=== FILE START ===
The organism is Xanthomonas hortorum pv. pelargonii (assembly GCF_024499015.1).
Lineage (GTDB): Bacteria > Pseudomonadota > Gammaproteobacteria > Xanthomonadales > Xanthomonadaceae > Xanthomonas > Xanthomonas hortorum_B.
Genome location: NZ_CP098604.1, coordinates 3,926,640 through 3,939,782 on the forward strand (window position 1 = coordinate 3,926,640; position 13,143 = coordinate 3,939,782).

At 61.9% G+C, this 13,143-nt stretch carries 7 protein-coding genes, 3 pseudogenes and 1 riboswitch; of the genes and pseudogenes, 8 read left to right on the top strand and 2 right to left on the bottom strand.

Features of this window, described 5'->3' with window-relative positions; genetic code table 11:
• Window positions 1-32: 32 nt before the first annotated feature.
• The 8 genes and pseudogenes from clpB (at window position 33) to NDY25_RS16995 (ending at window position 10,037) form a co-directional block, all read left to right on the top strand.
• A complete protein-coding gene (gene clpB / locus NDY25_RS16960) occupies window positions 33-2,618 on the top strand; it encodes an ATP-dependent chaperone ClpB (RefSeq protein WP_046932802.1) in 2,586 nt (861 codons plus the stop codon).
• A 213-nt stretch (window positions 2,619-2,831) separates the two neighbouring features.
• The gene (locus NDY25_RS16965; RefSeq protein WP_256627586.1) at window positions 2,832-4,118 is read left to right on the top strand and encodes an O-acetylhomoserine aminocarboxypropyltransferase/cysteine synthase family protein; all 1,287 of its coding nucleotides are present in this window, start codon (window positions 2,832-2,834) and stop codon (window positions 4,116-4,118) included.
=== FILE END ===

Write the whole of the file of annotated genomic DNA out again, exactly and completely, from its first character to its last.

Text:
The organism is Xanthomonas hortorum pv. pelargonii (assembly GCF_024499015.1).
Lineage (GTDB): Bacteria > Pseudomonadota > Gammaproteobacteria > Xanthomonadales > Xanthomonadaceae > Xanthomonas > Xanthomonas hortorum_B.
Genome location: NZ_CP098604.1, coordinates 3,926,640 through 3,939,782 on the forward strand (window position 1 = coordinate 3,926,640; position 13,143 = coordinate 3,939,782).

At 61.9% G+C, this 13,143-nt stretch carries 7 protein-coding genes, 3 pseudogenes and 1 riboswitch; of the genes and pseudogenes, 8 read left to right on the top strand and 2 right to left on the bottom strand.

Features of this window, described 5'->3' with window-relative positions; genetic code table 11:
• Window positions 1-32: 32 nt before the first annotated feature.
• The 8 genes and pseudogenes from clpB (at window position 33) to NDY25_RS16995 (ending at window position 10,037) form a co-directional block, all read left to right on the top strand.
• A complete protein-coding gene (gene clpB / locus NDY25_RS16960) occupies window positions 33-2,618 on the top strand; it encodes an ATP-dependent chaperone ClpB (RefSeq protein WP_046932802.1) in 2,586 nt (861 codons plus the stop codon).
• A 213-nt stretch (window positions 2,619-2,831) separates the two neighbouring features.
• The gene (locus NDY25_RS16965; RefSeq protein WP_256627586.1) at window positions 2,832-4,118 is read left to right on the top strand and encodes an O-acetylhomoserine aminocarboxypropyltransferase/cysteine synthase family protein; all 1,287 of its coding nucleotides are present in this window, start codon (window positions 2,832-2,834) and stop codon (window positions 4,116-4,118) included.